In the years after the pilgrims and Wampanoag natives came together in Plymouth to observe a time of Thanksgiving, this annual harvest feast was celebrated some of the time by some of the people in some of the settlements.

By the time the 13 colonies became the United States of America, the only national holidays were Independence Day and George Washington’s birthday. There was no national day of Thanksgiving.

That eventually changed when a very determined lady by the name of Sarah Josepha Hale campaigned for years to establish Thanksgiving as a national holiday.

Sarah was the daughter of Martha Whittlesey Buel (1752-1811) and Captain Gordon Buel who were married in 1783 in Saybrook.
For his service during the American Revolution Gordon Buel received 400 acres in Newport, N.H. and he and Martha moved and eventually had four children there.

One of their children was Sarah Josepha, born on Oct. 24, 1788. She was educated by her mother and older brother, and by the time she was 18 started a dame school and in her spare time wrote poetry.

One poem described an incident where a lamb followed a child to school. To encourage kindness to animals, she wrote a poem about the incident, which we know today as “Mary Had a Little Lamb.”

In 1813 she married David Hale, a lawyer, and they eventually had five children before David died of pneumonia in 1822. In mourning, Sarah wore black for the rest of her life.

To support her five children, Sarah opened a millinery shop, but her writing soon attracted attention and she was invited to become the editor of the new “Ladies Magazine.” She happily accepted and moved to Boston.

This magazine was later sold to Louis Godey of Philadelphia who named it Godey’s Lady’s Book and in 1841 Sarah moved to Philadelphia where she served as “Editress,” a term she preferred, for the next 40 years.

Thanksgiving observances ranged between October and January and Hale campaigned for a uniform national day of celebration. She wrote articles and thousands of letters to politicians, ministers, military personnel, to every governor and five presidents, urging them to support a national holiday of Thanksgiving.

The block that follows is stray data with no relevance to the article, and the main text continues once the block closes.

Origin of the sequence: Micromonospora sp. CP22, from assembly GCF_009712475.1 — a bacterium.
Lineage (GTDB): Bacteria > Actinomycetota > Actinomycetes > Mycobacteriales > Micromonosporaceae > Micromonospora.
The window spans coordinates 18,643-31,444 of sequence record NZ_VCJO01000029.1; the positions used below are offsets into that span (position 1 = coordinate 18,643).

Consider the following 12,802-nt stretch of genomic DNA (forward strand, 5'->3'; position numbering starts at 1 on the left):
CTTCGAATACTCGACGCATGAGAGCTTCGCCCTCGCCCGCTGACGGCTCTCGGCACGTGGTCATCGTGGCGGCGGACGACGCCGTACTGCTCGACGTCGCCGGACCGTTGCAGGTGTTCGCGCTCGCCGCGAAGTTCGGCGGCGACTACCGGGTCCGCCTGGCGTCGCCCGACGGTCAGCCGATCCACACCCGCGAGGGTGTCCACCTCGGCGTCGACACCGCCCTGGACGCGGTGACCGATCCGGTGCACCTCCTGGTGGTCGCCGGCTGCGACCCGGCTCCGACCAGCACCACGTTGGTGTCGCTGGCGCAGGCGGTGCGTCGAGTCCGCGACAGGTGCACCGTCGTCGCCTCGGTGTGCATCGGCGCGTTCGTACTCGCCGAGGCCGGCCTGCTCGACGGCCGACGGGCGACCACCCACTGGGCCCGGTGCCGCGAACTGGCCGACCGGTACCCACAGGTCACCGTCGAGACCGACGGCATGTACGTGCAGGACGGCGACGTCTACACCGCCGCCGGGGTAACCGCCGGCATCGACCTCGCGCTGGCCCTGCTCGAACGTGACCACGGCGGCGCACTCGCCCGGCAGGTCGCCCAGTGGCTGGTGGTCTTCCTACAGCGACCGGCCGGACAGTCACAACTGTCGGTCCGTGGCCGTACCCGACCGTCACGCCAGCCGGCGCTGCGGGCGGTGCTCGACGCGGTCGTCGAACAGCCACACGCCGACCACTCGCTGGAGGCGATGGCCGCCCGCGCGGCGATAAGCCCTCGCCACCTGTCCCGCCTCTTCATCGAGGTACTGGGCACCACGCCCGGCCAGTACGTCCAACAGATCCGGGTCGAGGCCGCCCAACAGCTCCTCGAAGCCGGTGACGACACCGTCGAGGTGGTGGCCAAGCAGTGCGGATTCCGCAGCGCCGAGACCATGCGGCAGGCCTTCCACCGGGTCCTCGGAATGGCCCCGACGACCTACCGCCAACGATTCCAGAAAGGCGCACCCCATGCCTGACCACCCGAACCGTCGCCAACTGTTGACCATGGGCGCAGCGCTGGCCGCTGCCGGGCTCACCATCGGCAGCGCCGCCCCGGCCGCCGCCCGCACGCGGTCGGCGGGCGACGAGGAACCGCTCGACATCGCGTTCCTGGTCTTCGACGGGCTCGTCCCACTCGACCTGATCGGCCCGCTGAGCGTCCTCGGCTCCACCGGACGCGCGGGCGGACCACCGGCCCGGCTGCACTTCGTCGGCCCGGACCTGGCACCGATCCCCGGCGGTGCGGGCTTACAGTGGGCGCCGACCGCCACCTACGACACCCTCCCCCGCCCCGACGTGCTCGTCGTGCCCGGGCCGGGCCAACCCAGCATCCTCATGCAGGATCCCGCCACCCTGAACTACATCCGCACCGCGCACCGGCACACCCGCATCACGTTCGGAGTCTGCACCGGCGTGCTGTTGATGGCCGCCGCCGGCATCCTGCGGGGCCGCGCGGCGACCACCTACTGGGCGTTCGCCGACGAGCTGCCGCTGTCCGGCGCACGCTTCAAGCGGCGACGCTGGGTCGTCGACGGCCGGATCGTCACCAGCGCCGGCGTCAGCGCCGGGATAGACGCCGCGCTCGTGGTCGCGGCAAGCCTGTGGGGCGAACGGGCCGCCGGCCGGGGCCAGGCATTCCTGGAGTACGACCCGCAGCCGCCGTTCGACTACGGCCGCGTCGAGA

In September 1863 she wrote to President Abraham Lincoln urging that a set date become an “American custom and institution” and in the midst of the Civil War Lincoln proclaimed the last Thursday in November to be the nationwide Thanksgiving. The Southern states in rebellion, refused to recognize the president’s authority and did not observe Thanksgiving on that date until after the war.

Sarah Josepha Hale set the tone in matters of fashion, cooking, literature, the role of women, morality and manners. She wrote to support equal education for girls and higher education for women and helped her friend Matthew Vassar start a college for women.
She fought to improve women’s wages and reduce child labor, promoted public playgrounds and wrote more than two dozen books and hundreds of articles and poems.

She retired in 1877, at 89 years old, and wrote her last words to readers in the December 1877 issue of Godey’s Lady’s Book.

Sarah Josepha Hale died at her home in Philadelphia on April 30, 1879 and is buried in the Laurel Hill Cemetery in Philadelphia.
Her obituary published in Harper’s Bazaar on June 28, 1879 notes that “Mrs. Hale was accustomed to ascribe all that she had herself been able to accomplish to her mother’s influence.”

So, as we join in observing Thanksgiving throughout the nation, give a quick thought to the work of Sarah Josepha Hale, the daughter of Martha Whittlesey of Saybrook.

Tedd Levy is from Old Saybrook.

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